Russia was set to hold fire on Thursday for a three hour window in order for humanitarian aid trucks to arrive in Aleppo. However, shelling and airstrikes continued on the opposition-controled side of Aleppo according to several reports from activists and a Syrian watchdog.
"So far we have reports that there is shelling and fighting," said Rami Abdel Rahman, who heads the Britian-based Syrian Observatory for Human rights.
A spokesman for the rebel jaish al-Nasr group said the fighting had not stopped as of 10:45 a.m. local time (7:45 UTC).
"Today since the morning, there has been a (government) attempt to advance in the Ramousah area. There has been a big escalation by Russian warplanes," said spokesman Mohammed Rasheed.
Russia, which is supporting the Syrian regime, said on Wednesday its forces would not fire for three hours each day, beginning on Thursday.
UN concerned about three-hour limit
On Thursday, the UN Special Envoy for Syria Staffan de Mistura said the UN was trying to negotiate a "workable humanitarian pause" in fighting with Russia.
He urged that "time was of the essence" for Aleppo's estimated 2 million trapped civilians.
The UN said earlier that a fully-fledged ceasefire or weekly pauses were needed to reach the beseiged residents of the city and provide food and medicines which were "running dangerously low."
Fighting around the city has increased in recent days as rebel fighters broke the government forces' main route into the west of Aleppo, which was once the country's largest city, at the end of the ancient Silk Road trading route to Asia.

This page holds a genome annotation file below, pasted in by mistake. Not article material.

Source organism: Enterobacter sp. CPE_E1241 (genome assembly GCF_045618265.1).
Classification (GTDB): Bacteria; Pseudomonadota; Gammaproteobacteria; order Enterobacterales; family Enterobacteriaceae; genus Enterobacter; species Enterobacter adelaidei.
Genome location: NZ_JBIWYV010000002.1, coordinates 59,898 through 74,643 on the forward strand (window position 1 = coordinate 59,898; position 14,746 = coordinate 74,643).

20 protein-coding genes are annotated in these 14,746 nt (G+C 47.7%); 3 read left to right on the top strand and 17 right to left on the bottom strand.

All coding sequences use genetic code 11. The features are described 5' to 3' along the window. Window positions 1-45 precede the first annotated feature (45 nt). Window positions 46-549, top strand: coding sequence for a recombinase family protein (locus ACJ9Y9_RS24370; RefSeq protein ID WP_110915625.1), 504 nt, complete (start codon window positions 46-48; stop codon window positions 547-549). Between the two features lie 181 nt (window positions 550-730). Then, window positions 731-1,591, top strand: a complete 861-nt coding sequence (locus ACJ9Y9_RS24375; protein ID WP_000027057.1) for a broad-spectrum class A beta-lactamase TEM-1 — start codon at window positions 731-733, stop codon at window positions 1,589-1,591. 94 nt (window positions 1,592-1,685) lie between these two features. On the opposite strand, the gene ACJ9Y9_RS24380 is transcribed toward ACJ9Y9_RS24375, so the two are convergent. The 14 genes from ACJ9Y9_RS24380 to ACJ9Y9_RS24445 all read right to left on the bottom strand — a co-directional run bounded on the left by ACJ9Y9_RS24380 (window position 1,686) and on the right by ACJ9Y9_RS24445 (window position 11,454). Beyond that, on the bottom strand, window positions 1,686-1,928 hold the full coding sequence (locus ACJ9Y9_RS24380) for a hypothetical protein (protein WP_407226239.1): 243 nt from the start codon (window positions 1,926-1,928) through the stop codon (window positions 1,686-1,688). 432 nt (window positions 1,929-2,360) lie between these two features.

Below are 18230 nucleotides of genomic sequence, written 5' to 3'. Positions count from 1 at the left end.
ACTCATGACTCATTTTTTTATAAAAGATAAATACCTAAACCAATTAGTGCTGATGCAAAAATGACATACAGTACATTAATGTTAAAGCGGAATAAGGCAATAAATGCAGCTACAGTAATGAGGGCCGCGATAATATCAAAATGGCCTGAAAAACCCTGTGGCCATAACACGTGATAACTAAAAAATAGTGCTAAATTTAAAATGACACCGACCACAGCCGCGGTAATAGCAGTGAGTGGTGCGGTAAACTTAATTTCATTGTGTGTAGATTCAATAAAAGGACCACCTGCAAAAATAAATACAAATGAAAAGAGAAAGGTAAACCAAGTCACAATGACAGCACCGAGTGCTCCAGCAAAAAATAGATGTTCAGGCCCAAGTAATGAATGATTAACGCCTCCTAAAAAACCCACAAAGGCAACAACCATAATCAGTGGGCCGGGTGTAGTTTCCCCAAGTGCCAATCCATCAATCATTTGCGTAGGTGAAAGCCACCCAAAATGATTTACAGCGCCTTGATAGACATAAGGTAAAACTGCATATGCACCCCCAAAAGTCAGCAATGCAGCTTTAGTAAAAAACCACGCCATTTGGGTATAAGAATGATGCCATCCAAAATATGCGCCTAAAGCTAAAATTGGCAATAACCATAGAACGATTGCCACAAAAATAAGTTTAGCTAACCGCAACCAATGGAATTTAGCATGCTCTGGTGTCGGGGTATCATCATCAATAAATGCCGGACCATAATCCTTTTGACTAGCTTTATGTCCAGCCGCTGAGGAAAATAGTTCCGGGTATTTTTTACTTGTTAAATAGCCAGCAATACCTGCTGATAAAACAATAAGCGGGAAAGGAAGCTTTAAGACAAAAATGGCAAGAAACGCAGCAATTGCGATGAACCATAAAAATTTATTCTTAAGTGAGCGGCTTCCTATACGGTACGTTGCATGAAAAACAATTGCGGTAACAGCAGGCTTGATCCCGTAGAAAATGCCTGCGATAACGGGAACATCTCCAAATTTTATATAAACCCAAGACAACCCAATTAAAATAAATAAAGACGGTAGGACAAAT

Barrel bombs kill several
De Mistura also commented on recent reports of chlorine gas being dropped on Aleppo, saying the reports are under investigation.
"There is a lot of evidence that it actually did take place," he told reporters, adding that should the reports being confirmed, the act would constitute a "war crime."
A hospital and a civil defense group on Wednesday reported that chlorine gas was dropped alongside barrel bombs leading to the deaths and injuries.
Hamza Khatib, the manager of Al Quds hospital in Aleppo said the hospital had recorded four deaths from gas poisoning and 55 injuries.
The Syria Civil Defense rescue service in the Zubdiya neighborhood of rebel-held Aleppo said it had recorded three deaths and 22 injuries after a barrel containing gas fell on the city.
Government and opposition forces have both denied using chemical weapons. The city has been divided into rebel and government-controled areas since 2012. State troops closed the main road into rebel-held areas in mid-July, effectively cutting off
In a letter to the US President, doctors in eastern neighborhoods of Aleppo accused the US of inaction in the face of repeated atrocities in the city.
"Unless a permanent lifeline to Aleppo is opened it will be only a matter of time until we are again surrounded by regime troops, hunger takes hold and hospitals' supplies run completely dry," the doctors wrote. But they had seen "no effort on behalf of the United States to lift the siege or even use its influence to push the parties to protect civilians."
Last month, on a single day, four basic medical centers and a blood bank in Aleppo were hit by air strikes. The doctors said that in the past month there had been a total of 42 attacks on medical facilities in Syria, 15 of them on hospitals where they worked.
rs, jm/rc (Reuters, AP, AFP)